Legal news for government attorneys- Health care over haul bill is unconstitutional according to several state attorneys general.
Minutes after Barack Obama signed the health care bill, 13 state attorneys general filed a lawsuit.
Tallahassee, FL—On Tuesday, March 23, 2010, attorneys general from 13 U.S. states filed a lawsuit against the federal government, which alleges the newly signed health care overhaul bill is unconstitutional. The suit was filed in Pensacola just seven minutes after President Barack Obama signed the bill into law, as reported by USA Today.
Bill McCollum, Florida’s Attorney General is leading the movement followed by attorneys general from South Carolina, Nebraska, Texas, Michigan, Utah, Pennsylvania, Alabama, South Dakota, Idaho, Washington, Colorado and Louisiana. All of the attorneys general are apart of the Republican Party except Democrat James “Buddy” Caldwell of Louisiana. The health care bill was passed without a single Republican vote in both the U.S. House and Senate.
Under the new health care overhaul bills, which will be effective in six months, heath insurance companies are required allow people under the age of 26 to stay on their parents’ health plans, and would ban them from denying coverage to sick children. More changes will begin in 2014, which will require Americans to have health insurance, whether its through their employer or personally buying it. IRS penalties will be assessed for those who fail to obtain valid health insurance. In addition tax credits will kick-in for middle-class working families with incomes up to $88,000 a year in 2014. Medicaid will also cover more low-income families.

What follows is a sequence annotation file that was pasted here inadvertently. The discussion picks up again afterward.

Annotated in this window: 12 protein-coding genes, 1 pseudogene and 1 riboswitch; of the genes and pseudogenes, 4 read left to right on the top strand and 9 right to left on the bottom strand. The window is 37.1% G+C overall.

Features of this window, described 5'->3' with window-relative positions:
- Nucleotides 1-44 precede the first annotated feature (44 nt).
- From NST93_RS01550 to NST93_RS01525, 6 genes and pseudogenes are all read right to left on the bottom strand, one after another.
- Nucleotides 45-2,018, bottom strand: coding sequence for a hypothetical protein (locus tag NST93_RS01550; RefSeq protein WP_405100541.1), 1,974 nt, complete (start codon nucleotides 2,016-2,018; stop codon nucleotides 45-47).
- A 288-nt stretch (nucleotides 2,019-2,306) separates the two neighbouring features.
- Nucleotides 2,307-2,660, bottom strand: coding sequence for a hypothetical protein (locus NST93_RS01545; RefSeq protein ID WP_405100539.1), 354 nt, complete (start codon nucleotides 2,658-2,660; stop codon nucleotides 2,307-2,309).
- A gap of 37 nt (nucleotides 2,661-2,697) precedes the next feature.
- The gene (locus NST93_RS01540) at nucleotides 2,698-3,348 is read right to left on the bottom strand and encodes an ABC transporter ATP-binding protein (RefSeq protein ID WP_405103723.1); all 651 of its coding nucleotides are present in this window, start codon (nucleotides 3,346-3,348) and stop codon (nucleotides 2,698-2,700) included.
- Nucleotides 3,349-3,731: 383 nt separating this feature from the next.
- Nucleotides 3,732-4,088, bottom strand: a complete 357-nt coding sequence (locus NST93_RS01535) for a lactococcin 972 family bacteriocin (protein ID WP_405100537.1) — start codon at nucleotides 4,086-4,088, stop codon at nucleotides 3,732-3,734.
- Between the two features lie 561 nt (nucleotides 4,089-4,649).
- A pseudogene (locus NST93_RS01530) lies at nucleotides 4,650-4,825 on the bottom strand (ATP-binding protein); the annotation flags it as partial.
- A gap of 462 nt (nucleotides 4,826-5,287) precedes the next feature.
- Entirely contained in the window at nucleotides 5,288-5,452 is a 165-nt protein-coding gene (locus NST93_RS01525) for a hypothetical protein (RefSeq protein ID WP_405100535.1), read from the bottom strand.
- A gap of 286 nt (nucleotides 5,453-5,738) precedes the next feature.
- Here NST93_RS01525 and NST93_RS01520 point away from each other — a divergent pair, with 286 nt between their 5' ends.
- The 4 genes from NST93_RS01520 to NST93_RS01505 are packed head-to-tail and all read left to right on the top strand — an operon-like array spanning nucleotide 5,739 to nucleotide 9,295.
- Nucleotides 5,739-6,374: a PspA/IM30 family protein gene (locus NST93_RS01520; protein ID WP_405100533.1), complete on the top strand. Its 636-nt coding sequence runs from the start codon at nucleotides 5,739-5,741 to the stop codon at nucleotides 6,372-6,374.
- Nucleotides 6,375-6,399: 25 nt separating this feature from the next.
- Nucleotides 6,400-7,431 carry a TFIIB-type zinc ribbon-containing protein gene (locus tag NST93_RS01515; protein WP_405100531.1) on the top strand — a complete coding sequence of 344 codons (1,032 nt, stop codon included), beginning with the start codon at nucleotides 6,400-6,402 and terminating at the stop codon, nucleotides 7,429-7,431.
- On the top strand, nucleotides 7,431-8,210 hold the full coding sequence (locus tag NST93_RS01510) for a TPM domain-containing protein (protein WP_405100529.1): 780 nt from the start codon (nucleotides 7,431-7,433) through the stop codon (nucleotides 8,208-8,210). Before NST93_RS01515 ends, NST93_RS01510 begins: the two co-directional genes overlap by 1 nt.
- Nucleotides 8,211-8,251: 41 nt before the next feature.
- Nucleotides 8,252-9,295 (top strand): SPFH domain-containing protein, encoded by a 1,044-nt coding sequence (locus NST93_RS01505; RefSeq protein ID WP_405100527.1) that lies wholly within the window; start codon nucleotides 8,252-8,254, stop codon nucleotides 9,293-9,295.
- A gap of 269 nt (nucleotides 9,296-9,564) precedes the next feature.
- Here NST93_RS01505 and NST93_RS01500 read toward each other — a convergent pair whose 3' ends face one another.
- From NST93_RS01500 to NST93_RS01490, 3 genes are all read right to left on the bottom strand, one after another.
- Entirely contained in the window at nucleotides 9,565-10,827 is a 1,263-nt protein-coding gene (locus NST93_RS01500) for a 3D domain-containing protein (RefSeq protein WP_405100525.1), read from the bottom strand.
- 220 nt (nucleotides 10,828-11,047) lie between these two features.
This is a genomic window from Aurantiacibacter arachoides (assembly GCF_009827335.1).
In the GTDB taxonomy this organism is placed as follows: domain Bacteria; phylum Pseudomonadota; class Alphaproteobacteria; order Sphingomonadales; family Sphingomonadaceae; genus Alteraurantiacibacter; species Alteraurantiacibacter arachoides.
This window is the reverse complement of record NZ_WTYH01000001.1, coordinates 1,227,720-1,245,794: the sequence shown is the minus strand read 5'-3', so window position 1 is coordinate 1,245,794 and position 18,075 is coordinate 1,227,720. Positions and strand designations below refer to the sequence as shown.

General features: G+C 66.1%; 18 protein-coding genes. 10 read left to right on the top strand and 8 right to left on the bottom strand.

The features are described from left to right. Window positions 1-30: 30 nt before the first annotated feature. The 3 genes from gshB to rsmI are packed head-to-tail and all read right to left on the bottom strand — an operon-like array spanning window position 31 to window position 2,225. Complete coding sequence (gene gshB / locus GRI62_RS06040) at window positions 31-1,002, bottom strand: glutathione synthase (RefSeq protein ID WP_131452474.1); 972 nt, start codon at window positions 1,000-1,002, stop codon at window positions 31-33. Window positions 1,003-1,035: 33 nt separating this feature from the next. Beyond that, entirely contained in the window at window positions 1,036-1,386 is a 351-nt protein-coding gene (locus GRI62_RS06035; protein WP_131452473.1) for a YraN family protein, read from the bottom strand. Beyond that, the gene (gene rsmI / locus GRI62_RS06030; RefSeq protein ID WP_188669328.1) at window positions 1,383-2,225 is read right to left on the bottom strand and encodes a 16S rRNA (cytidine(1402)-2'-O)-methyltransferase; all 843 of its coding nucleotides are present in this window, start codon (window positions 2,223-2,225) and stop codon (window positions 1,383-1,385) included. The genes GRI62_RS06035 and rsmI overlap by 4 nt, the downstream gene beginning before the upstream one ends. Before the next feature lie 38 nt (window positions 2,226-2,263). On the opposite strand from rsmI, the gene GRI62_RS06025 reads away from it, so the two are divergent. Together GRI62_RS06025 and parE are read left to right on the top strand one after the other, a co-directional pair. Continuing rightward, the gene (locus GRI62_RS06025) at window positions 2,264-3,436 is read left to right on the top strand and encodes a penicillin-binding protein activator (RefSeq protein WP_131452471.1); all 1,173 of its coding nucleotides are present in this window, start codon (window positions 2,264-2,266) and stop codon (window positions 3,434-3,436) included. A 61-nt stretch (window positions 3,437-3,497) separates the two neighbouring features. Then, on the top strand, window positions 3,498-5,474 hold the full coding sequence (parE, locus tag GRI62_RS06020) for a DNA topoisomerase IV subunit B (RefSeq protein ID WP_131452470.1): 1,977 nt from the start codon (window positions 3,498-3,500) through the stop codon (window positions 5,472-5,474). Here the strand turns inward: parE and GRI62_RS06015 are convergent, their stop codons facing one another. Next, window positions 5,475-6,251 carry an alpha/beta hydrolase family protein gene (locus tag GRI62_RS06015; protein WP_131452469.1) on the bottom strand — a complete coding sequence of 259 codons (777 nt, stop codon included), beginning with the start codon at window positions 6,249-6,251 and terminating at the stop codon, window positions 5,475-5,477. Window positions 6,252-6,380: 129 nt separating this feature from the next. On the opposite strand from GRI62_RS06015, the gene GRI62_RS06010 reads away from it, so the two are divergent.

The lawsuit contends, “The Constitution nowhere authorizes the United States to mandate, either directly or under threat of penalty, that all citizens and legal residents have qualifying health care coverage.” Several states are looking into ways to get out of participating in the overhaul. Florida is currently attempting to add a constitutional amendment on the ballot, which will allow voters to exempt the state from the federal law’s requirements. Virginia and Idaho have both passed legislation that is trying to ban the bill’s insurance requirement from taking effect in their state. For the actions to take place, 60 percent of the states voters would have to approve.
Legal News Reporter: Nicole Howley-Legal news for government lawyers.